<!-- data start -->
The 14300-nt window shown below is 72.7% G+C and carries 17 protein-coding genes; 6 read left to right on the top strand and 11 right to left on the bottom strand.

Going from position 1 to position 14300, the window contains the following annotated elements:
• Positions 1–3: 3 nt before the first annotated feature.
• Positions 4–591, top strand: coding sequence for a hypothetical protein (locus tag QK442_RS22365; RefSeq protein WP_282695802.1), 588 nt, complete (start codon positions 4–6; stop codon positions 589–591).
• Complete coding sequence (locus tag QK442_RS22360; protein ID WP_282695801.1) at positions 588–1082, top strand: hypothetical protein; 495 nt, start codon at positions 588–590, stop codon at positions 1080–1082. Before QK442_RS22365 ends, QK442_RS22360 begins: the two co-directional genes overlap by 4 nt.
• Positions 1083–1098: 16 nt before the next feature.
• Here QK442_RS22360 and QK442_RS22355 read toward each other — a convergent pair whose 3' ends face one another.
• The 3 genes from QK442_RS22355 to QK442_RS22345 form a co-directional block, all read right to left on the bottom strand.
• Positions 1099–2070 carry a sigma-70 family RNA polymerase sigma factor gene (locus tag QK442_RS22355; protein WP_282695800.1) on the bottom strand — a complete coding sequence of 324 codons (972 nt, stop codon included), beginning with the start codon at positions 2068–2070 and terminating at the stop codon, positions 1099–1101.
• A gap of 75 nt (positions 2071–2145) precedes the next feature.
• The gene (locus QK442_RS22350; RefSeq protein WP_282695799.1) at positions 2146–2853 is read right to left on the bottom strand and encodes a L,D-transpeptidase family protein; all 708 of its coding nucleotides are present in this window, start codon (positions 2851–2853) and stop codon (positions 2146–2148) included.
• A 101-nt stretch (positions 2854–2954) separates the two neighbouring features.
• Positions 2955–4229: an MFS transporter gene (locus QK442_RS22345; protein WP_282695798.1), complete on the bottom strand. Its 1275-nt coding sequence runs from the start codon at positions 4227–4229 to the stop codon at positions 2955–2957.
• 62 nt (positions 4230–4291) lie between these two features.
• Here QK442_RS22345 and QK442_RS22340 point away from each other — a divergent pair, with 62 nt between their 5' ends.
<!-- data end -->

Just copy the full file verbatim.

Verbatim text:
The 14300-nt window shown below is 72.7% G+C and carries 17 protein-coding genes; 6 read left to right on the top strand and 11 right to left on the bottom strand.

Going from position 1 to position 14300, the window contains the following annotated elements:
• Positions 1–3: 3 nt before the first annotated feature.
• Positions 4–591, top strand: coding sequence for a hypothetical protein (locus tag QK442_RS22365; RefSeq protein WP_282695802.1), 588 nt, complete (start codon positions 4–6; stop codon positions 589–591).
• Complete coding sequence (locus tag QK442_RS22360; protein ID WP_282695801.1) at positions 588–1082, top strand: hypothetical protein; 495 nt, start codon at positions 588–590, stop codon at positions 1080–1082. Before QK442_RS22365 ends, QK442_RS22360 begins: the two co-directional genes overlap by 4 nt.
• Positions 1083–1098: 16 nt before the next feature.
• Here QK442_RS22360 and QK442_RS22355 read toward each other — a convergent pair whose 3' ends face one another.
• The 3 genes from QK442_RS22355 to QK442_RS22345 form a co-directional block, all read right to left on the bottom strand.
• Positions 1099–2070 carry a sigma-70 family RNA polymerase sigma factor gene (locus tag QK442_RS22355; protein WP_282695800.1) on the bottom strand — a complete coding sequence of 324 codons (972 nt, stop codon included), beginning with the start codon at positions 2068–2070 and terminating at the stop codon, positions 1099–1101.
• A gap of 75 nt (positions 2071–2145) precedes the next feature.
• The gene (locus QK442_RS22350; RefSeq protein WP_282695799.1) at positions 2146–2853 is read right to left on the bottom strand and encodes a L,D-transpeptidase family protein; all 708 of its coding nucleotides are present in this window, start codon (positions 2851–2853) and stop codon (positions 2146–2148) included.
• A 101-nt stretch (positions 2854–2954) separates the two neighbouring features.
• Positions 2955–4229: an MFS transporter gene (locus QK442_RS22345; protein WP_282695798.1), complete on the bottom strand. Its 1275-nt coding sequence runs from the start codon at positions 4227–4229 to the stop codon at positions 2955–2957.
• 62 nt (positions 4230–4291) lie between these two features.
• Here QK442_RS22345 and QK442_RS22340 point away from each other — a divergent pair, with 62 nt between their 5' ends.